I did the spelling bee thing as a kid. I was good, too. Seventh and eighth grade I made it to the National Spelling Bee in Washington, D.C. I was on ESPN and everything.
It’s been a long time. I don’t remember much of the sightseeing or the newspaper interviews. I’ve forgotten most of the words I spelled.
One thing I do remember clearly, fourteen years later, is getting yelled at by a Bee official for running around at some party, chasing another kid as part of whatever game we were playing.
Isn’t it weird what sticks in your brain?
I’ve done a lot of reading on psychology. Apparently, the memories that get saved long-term are the ones tied to emotions. The stronger the emotion, the clearer the memory. (I’m sure it’s more complicated than that, but then, psychology always is.)
You see, I was one of those kids who always had a fragile ego. I needed to be told I was good. I needed to get good grades, to win awards. I wilted under criticism. Something I still struggle with today.
So getting yelled at – by an adult, no less – was emotional. It stuck in my brain like shrapnel. The homunculus upstairs decided this moment, this memory, must be preserved inside me for all time. I expect it’ll be there when I die.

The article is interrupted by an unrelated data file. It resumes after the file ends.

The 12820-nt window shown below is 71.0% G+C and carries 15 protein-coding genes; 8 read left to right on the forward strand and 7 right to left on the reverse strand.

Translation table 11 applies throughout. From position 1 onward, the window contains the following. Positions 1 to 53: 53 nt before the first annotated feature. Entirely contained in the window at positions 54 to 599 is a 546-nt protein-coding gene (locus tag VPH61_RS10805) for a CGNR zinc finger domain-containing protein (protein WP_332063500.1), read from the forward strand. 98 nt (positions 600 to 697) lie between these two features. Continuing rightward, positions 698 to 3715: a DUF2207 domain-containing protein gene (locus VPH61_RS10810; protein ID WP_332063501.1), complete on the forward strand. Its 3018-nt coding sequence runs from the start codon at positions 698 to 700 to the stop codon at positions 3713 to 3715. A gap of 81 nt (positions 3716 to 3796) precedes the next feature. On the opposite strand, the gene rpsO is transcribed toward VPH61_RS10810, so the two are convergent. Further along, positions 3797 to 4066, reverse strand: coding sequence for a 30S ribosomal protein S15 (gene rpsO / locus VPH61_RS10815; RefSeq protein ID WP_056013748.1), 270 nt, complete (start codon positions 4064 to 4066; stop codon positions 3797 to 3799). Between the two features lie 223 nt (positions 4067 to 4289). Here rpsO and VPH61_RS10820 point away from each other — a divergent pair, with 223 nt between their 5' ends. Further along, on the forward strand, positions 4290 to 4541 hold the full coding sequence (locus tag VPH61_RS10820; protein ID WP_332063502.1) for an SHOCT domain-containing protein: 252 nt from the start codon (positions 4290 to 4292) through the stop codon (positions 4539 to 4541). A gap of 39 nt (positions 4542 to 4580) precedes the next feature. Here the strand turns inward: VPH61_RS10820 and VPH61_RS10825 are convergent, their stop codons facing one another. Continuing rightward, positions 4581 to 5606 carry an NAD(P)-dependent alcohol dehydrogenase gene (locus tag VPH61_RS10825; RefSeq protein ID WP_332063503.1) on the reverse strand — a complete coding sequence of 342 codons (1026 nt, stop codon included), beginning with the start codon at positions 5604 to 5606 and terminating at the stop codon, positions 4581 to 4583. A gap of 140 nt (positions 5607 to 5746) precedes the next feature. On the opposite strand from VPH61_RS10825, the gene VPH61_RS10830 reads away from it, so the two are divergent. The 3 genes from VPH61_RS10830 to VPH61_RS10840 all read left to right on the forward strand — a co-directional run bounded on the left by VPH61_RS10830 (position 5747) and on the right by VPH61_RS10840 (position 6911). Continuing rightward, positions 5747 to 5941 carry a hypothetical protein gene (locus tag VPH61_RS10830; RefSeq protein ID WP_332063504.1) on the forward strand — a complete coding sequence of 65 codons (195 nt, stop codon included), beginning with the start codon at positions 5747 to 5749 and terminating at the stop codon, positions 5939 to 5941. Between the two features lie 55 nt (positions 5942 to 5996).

In theory, this “strong feelings” system of memory storage makes sense. If something causes you to feel really good or really bad, that’s probably worth remembering, so you can seek/avoid it next time.
In practice, though, especially if you’re an anxious sort of person, you end up with a personal catalog of your own awkwardness and minor failings. Thanks, brain.
I have a lot of good memories too, of course. From the spelling bees, and from life. I’m not totally neurotic, thank you very much.
Still, it’s a strange thing, isn’t it?
What pieces of memory are still lodged in your skull, years or decades later?